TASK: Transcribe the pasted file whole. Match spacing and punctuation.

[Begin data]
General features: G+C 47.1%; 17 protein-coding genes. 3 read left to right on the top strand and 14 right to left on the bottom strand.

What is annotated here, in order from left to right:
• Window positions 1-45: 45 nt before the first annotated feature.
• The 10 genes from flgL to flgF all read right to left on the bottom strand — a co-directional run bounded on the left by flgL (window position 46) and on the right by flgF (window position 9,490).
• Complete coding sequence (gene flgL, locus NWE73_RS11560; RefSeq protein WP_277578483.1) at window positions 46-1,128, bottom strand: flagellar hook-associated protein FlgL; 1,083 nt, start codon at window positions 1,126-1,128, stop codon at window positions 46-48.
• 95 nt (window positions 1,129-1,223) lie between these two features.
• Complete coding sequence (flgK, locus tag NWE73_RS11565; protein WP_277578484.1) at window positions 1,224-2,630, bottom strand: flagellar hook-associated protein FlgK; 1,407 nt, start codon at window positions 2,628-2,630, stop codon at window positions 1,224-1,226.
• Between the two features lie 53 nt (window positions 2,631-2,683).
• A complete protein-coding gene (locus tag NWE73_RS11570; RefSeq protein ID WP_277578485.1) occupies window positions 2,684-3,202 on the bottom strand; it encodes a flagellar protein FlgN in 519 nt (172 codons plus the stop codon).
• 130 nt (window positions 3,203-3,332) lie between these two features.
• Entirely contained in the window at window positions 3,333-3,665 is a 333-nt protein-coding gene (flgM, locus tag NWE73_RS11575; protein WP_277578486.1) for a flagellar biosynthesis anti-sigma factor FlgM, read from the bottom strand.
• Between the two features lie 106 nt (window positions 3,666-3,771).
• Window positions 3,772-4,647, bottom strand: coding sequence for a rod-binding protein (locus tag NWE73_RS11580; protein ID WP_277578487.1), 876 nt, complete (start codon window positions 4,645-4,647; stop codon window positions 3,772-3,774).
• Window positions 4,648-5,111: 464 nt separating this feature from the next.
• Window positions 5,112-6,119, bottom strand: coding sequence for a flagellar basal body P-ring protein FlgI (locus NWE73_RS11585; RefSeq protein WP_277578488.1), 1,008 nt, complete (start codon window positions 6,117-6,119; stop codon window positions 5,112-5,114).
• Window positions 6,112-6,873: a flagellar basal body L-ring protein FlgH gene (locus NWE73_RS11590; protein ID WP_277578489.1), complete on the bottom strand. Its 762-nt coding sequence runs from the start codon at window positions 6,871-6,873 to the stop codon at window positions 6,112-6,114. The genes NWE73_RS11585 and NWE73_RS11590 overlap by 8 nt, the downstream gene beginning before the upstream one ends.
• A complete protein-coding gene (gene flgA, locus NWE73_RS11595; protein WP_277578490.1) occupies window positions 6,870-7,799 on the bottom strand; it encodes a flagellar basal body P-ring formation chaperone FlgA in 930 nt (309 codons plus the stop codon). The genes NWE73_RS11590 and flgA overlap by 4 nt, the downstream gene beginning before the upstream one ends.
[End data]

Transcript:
General features: G+C 47.1%; 17 protein-coding genes. 3 read left to right on the top strand and 14 right to left on the bottom strand.

What is annotated here, in order from left to right:
• Window positions 1-45: 45 nt before the first annotated feature.
• The 10 genes from flgL to flgF all read right to left on the bottom strand — a co-directional run bounded on the left by flgL (window position 46) and on the right by flgF (window position 9,490).
• Complete coding sequence (gene flgL, locus NWE73_RS11560; RefSeq protein WP_277578483.1) at window positions 46-1,128, bottom strand: flagellar hook-associated protein FlgL; 1,083 nt, start codon at window positions 1,126-1,128, stop codon at window positions 46-48.
• 95 nt (window positions 1,129-1,223) lie between these two features.
• Complete coding sequence (flgK, locus tag NWE73_RS11565; protein WP_277578484.1) at window positions 1,224-2,630, bottom strand: flagellar hook-associated protein FlgK; 1,407 nt, start codon at window positions 2,628-2,630, stop codon at window positions 1,224-1,226.
• Between the two features lie 53 nt (window positions 2,631-2,683).
• A complete protein-coding gene (locus tag NWE73_RS11570; RefSeq protein ID WP_277578485.1) occupies window positions 2,684-3,202 on the bottom strand; it encodes a flagellar protein FlgN in 519 nt (172 codons plus the stop codon).
• 130 nt (window positions 3,203-3,332) lie between these two features.
• Entirely contained in the window at window positions 3,333-3,665 is a 333-nt protein-coding gene (flgM, locus tag NWE73_RS11575; protein WP_277578486.1) for a flagellar biosynthesis anti-sigma factor FlgM, read from the bottom strand.
• Between the two features lie 106 nt (window positions 3,666-3,771).
• Window positions 3,772-4,647, bottom strand: coding sequence for a rod-binding protein (locus tag NWE73_RS11580; protein ID WP_277578487.1), 876 nt, complete (start codon window positions 4,645-4,647; stop codon window positions 3,772-3,774).
• Window positions 4,648-5,111: 464 nt separating this feature from the next.
• Window positions 5,112-6,119, bottom strand: coding sequence for a flagellar basal body P-ring protein FlgI (locus NWE73_RS11585; RefSeq protein WP_277578488.1), 1,008 nt, complete (start codon window positions 6,117-6,119; stop codon window positions 5,112-5,114).
• Window positions 6,112-6,873: a flagellar basal body L-ring protein FlgH gene (locus NWE73_RS11590; protein ID WP_277578489.1), complete on the bottom strand. Its 762-nt coding sequence runs from the start codon at window positions 6,871-6,873 to the stop codon at window positions 6,112-6,114. The genes NWE73_RS11585 and NWE73_RS11590 overlap by 8 nt, the downstream gene beginning before the upstream one ends.
• A complete protein-coding gene (gene flgA, locus NWE73_RS11595; protein WP_277578490.1) occupies window positions 6,870-7,799 on the bottom strand; it encodes a flagellar basal body P-ring formation chaperone FlgA in 930 nt (309 codons plus the stop codon). The genes NWE73_RS11590 and flgA overlap by 4 nt, the downstream gene beginning before the upstream one ends.